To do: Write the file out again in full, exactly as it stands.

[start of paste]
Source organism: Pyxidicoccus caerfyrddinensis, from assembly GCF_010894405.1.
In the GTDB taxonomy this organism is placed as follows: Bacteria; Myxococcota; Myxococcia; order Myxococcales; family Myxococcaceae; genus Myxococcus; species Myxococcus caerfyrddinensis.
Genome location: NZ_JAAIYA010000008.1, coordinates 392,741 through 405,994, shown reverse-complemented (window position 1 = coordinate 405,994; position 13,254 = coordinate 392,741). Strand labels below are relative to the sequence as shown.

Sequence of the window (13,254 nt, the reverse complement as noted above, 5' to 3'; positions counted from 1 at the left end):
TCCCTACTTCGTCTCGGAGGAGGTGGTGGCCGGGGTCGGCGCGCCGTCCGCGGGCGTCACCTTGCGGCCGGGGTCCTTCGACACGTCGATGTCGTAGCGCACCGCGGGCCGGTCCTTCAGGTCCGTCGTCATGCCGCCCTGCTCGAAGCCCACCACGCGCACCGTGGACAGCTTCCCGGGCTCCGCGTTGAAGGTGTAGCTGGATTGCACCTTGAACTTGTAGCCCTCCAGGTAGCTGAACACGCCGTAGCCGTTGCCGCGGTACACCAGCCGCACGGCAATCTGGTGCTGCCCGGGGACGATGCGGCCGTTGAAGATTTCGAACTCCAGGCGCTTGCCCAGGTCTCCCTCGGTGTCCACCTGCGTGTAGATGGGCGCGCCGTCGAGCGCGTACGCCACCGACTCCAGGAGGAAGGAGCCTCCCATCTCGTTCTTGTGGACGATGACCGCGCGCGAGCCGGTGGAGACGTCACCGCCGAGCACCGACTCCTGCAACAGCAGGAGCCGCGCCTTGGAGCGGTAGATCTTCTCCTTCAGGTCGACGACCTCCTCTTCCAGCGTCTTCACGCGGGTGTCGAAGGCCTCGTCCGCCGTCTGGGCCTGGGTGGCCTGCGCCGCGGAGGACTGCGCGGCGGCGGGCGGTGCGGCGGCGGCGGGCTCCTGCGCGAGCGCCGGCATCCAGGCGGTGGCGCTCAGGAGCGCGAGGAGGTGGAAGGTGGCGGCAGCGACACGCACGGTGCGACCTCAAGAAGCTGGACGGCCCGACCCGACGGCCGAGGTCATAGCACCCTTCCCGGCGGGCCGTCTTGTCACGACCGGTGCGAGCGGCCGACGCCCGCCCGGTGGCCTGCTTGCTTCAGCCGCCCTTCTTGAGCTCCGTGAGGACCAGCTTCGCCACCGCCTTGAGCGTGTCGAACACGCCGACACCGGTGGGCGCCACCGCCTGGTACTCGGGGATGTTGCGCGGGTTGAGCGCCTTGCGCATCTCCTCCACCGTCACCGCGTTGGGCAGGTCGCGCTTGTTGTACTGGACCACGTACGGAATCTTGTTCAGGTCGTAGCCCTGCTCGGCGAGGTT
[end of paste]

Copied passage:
Source organism: Pyxidicoccus caerfyrddinensis, from assembly GCF_010894405.1.
In the GTDB taxonomy this organism is placed as follows: Bacteria; Myxococcota; Myxococcia; order Myxococcales; family Myxococcaceae; genus Myxococcus; species Myxococcus caerfyrddinensis.
Genome location: NZ_JAAIYA010000008.1, coordinates 392,741 through 405,994, shown reverse-complemented (window position 1 = coordinate 405,994; position 13,254 = coordinate 392,741). Strand labels below are relative to the sequence as shown.

Sequence of the window (13,254 nt, the reverse complement as noted above, 5' to 3'; positions counted from 1 at the left end):
TCCCTACTTCGTCTCGGAGGAGGTGGTGGCCGGGGTCGGCGCGCCGTCCGCGGGCGTCACCTTGCGGCCGGGGTCCTTCGACACGTCGATGTCGTAGCGCACCGCGGGCCGGTCCTTCAGGTCCGTCGTCATGCCGCCCTGCTCGAAGCCCACCACGCGCACCGTGGACAGCTTCCCGGGCTCCGCGTTGAAGGTGTAGCTGGATTGCACCTTGAACTTGTAGCCCTCCAGGTAGCTGAACACGCCGTAGCCGTTGCCGCGGTACACCAGCCGCACGGCAATCTGGTGCTGCCCGGGGACGATGCGGCCGTTGAAGATTTCGAACTCCAGGCGCTTGCCCAGGTCTCCCTCGGTGTCCACCTGCGTGTAGATGGGCGCGCCGTCGAGCGCGTACGCCACCGACTCCAGGAGGAAGGAGCCTCCCATCTCGTTCTTGTGGACGATGACCGCGCGCGAGCCGGTGGAGACGTCACCGCCGAGCACCGACTCCTGCAACAGCAGGAGCCGCGCCTTGGAGCGGTAGATCTTCTCCTTCAGGTCGACGACCTCCTCTTCCAGCGTCTTCACGCGGGTGTCGAAGGCCTCGTCCGCCGTCTGGGCCTGGGTGGCCTGCGCCGCGGAGGACTGCGCGGCGGCGGGCGGTGCGGCGGCGGCGGGCTCCTGCGCGAGCGCCGGCATCCAGGCGGTGGCGCTCAGGAGCGCGAGGAGGTGGAAGGTGGCGGCAGCGACACGCACGGTGCGACCTCAAGAAGCTGGACGGCCCGACCCGACGGCCGAGGTCATAGCACCCTTCCCGGCGGGCCGTCTTGTCACGACCGGTGCGAGCGGCCGACGCCCGCCCGGTGGCCTGCTTGCTTCAGCCGCCCTTCTTGAGCTCCGTGAGGACCAGCTTCGCCACCGCCTTGAGCGTGTCGAACACGCCGACACCGGTGGGCGCCACCGCCTGGTACTCGGGGATGTTGCGCGGGTTGAGCGCCTTGCGCATCTCCTCCACCGTCACCGCGTTGGGCAGGTCGCGCTTGTTGTACTGGACCACGTACGGAATCTTGTTCAGGTCGTAGCCCTGCTCGGCGAGGTT